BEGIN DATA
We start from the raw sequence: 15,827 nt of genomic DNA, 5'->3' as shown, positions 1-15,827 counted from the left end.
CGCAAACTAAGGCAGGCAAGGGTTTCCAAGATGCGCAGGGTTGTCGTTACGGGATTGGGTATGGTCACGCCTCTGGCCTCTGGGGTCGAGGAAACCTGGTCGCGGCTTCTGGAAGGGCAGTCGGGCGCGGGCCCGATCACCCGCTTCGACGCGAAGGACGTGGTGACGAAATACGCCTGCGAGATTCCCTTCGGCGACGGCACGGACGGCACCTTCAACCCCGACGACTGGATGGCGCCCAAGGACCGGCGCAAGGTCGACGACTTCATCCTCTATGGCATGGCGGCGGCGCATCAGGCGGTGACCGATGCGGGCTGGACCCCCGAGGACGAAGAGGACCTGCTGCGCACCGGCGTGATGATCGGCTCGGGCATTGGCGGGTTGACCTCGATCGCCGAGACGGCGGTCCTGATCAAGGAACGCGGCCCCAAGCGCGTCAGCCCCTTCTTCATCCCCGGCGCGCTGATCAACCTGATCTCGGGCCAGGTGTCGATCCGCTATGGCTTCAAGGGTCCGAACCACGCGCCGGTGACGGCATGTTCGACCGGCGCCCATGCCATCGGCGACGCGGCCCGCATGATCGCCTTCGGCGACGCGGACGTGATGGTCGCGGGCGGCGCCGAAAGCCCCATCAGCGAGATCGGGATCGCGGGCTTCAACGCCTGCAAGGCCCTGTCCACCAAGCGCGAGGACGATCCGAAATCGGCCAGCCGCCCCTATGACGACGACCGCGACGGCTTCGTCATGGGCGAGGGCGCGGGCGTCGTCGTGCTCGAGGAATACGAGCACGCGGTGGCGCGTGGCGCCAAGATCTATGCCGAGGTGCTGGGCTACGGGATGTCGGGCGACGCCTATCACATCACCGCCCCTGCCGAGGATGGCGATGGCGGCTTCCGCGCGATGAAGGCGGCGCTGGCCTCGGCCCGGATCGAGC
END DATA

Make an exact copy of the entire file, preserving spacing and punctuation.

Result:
We start from the raw sequence: 15,827 nt of genomic DNA, 5'->3' as shown, positions 1-15,827 counted from the left end.
CGCAAACTAAGGCAGGCAAGGGTTTCCAAGATGCGCAGGGTTGTCGTTACGGGATTGGGTATGGTCACGCCTCTGGCCTCTGGGGTCGAGGAAACCTGGTCGCGGCTTCTGGAAGGGCAGTCGGGCGCGGGCCCGATCACCCGCTTCGACGCGAAGGACGTGGTGACGAAATACGCCTGCGAGATTCCCTTCGGCGACGGCACGGACGGCACCTTCAACCCCGACGACTGGATGGCGCCCAAGGACCGGCGCAAGGTCGACGACTTCATCCTCTATGGCATGGCGGCGGCGCATCAGGCGGTGACCGATGCGGGCTGGACCCCCGAGGACGAAGAGGACCTGCTGCGCACCGGCGTGATGATCGGCTCGGGCATTGGCGGGTTGACCTCGATCGCCGAGACGGCGGTCCTGATCAAGGAACGCGGCCCCAAGCGCGTCAGCCCCTTCTTCATCCCCGGCGCGCTGATCAACCTGATCTCGGGCCAGGTGTCGATCCGCTATGGCTTCAAGGGTCCGAACCACGCGCCGGTGACGGCATGTTCGACCGGCGCCCATGCCATCGGCGACGCGGCCCGCATGATCGCCTTCGGCGACGCGGACGTGATGGTCGCGGGCGGCGCCGAAAGCCCCATCAGCGAGATCGGGATCGCGGGCTTCAACGCCTGCAAGGCCCTGTCCACCAAGCGCGAGGACGATCCGAAATCGGCCAGCCGCCCCTATGACGACGACCGCGACGGCTTCGTCATGGGCGAGGGCGCGGGCGTCGTCGTGCTCGAGGAATACGAGCACGCGGTGGCGCGTGGCGCCAAGATCTATGCCGAGGTGCTGGGCTACGGGATGTCGGGCGACGCCTATCACATCACCGCCCCTGCCGAGGATGGCGATGGCGGCTTCCGCGCGATGAAGGCGGCGCTGGCCTCGGCCCGGATCGAGC